Implicit Theories About Willpower Predict Self-Regulation and Grades in Everyday Life

J Pers Soc Psychol. 2015 Apr;108(4):637-47. doi: 10.1037/pspp0000014.

Abstract

Laboratory research shows that when people believe that willpower is an abundant (rather than highly limited) resource they exhibit better self-control after demanding tasks. However, some have questioned whether this "nonlimited" theory leads to squandering of resources and worse outcomes in everyday life when demands on self-regulation are high. To examine this, we conducted a longitudinal study, assessing students' theories about willpower and tracking their self-regulation and academic performance. As hypothesized, a nonlimited theory predicted better self-regulation (better time management and less procrastination, unhealthy eating, and impulsive spending) for students who faced high self-regulatory demands. Moreover, among students taking a heavy course load, those with a nonlimited theory earned higher grades, which was mediated by less procrastination. These findings contradict the idea that a limited theory helps people allocate their resources more effectively; instead, it is people with the nonlimited theory who self-regulate well in the face of high demands.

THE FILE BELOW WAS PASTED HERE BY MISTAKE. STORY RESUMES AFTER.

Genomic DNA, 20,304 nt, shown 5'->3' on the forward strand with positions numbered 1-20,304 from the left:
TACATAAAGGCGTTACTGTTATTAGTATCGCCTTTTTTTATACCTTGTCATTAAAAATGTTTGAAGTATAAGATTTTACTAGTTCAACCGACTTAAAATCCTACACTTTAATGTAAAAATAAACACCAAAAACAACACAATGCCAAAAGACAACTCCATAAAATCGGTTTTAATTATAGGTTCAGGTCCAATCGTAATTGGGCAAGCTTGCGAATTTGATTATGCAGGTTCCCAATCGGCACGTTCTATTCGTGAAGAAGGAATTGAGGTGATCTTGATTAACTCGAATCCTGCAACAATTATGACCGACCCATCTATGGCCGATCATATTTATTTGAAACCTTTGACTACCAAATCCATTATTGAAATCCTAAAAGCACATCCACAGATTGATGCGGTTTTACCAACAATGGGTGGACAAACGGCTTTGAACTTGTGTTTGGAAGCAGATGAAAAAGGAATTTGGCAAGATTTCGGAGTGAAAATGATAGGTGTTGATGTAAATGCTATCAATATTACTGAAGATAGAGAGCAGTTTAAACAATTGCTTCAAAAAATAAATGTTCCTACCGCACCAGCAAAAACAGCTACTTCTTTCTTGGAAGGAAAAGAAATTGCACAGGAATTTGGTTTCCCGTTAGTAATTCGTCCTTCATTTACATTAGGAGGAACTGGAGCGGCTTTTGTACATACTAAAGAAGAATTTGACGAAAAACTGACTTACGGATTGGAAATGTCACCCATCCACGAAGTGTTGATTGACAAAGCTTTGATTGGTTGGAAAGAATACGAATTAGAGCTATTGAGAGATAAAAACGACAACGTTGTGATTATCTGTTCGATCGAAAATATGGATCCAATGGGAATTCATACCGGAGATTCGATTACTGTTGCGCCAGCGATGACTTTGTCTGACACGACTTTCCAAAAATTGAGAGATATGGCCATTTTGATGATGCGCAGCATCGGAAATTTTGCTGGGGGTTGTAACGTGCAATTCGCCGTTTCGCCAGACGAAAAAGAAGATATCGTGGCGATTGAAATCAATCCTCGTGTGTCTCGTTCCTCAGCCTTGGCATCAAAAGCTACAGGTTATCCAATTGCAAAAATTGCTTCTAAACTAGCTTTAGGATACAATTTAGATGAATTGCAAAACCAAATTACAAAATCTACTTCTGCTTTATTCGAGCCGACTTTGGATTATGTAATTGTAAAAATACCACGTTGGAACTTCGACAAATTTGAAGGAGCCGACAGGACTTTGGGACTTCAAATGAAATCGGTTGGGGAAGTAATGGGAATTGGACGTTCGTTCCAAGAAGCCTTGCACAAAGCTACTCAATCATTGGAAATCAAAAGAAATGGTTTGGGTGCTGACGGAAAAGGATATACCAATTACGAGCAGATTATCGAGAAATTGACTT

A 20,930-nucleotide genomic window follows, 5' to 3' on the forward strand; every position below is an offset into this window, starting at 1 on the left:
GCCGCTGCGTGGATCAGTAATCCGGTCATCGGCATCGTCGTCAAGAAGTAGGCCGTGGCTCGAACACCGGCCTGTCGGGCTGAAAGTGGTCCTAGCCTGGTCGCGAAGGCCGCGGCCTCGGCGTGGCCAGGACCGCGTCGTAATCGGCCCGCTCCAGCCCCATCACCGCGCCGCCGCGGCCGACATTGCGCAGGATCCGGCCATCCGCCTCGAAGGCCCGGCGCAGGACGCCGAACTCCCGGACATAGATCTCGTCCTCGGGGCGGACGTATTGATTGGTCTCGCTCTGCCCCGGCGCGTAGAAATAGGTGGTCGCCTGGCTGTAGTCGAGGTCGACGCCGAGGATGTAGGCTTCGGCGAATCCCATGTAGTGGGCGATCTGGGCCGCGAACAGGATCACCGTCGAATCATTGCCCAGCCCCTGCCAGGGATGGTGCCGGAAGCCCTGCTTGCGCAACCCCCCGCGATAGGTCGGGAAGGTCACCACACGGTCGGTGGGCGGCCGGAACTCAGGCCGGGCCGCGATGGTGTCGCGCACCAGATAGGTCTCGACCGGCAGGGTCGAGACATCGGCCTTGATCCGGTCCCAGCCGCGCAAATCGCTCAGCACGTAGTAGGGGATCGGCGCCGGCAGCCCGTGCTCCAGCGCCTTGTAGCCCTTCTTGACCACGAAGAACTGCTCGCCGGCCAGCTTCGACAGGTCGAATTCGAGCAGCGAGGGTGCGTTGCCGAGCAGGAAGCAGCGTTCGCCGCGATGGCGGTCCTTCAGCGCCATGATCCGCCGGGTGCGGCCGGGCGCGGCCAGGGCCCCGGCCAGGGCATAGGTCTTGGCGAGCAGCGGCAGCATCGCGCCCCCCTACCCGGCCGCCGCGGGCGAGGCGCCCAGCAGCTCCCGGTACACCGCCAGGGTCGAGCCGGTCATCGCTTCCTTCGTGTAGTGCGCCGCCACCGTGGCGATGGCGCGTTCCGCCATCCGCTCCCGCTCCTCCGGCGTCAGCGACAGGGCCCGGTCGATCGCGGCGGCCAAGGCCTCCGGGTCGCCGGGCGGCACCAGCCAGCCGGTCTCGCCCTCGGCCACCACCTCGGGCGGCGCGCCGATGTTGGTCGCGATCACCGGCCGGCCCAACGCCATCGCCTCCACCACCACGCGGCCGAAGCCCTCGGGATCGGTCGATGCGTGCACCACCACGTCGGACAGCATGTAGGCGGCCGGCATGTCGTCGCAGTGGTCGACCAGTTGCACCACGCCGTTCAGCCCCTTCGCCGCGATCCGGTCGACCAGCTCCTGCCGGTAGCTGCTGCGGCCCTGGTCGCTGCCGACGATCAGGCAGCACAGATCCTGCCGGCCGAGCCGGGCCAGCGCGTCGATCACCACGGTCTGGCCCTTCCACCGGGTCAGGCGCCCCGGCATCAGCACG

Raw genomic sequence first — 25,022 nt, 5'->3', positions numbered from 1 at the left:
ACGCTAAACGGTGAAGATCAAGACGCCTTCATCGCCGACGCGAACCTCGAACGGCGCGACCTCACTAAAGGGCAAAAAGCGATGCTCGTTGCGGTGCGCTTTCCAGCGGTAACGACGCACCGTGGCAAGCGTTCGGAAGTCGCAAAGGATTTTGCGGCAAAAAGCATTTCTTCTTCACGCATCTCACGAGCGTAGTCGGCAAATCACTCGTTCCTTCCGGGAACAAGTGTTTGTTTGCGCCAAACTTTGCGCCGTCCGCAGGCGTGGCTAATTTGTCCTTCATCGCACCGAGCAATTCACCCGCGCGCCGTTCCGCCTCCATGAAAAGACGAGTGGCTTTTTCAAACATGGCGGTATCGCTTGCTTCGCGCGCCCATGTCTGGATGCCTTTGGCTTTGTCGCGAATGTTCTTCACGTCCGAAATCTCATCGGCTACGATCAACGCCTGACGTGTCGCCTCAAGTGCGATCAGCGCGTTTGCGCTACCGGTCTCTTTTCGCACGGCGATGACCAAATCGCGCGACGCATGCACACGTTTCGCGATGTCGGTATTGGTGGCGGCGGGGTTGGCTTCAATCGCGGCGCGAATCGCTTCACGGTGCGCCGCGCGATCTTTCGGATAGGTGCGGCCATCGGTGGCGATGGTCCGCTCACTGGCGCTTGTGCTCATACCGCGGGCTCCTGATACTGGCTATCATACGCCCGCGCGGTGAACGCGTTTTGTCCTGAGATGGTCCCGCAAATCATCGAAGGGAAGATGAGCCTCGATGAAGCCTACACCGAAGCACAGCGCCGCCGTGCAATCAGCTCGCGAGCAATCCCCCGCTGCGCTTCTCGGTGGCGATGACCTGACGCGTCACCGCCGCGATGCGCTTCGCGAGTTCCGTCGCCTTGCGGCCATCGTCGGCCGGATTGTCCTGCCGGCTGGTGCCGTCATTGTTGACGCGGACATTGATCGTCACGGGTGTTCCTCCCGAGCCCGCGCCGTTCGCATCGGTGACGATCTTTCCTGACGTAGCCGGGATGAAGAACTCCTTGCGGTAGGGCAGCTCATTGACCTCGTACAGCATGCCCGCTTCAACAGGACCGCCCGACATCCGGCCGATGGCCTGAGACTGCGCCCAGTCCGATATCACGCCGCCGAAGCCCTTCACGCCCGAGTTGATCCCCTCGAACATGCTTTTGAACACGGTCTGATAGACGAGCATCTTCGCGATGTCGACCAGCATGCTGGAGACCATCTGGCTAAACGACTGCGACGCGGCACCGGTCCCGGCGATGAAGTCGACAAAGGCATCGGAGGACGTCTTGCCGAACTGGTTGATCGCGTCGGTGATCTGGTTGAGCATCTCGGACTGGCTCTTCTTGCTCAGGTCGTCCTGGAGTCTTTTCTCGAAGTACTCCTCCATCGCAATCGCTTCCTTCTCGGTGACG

Publication types

  • Research Support, Non-U.S. Gov't

MeSH terms

  • Achievement*
  • Adult
  • Attitude*
  • Female
  • Humans
  • Longitudinal Studies
  • Male
  • Personality / physiology*
  • Young Adult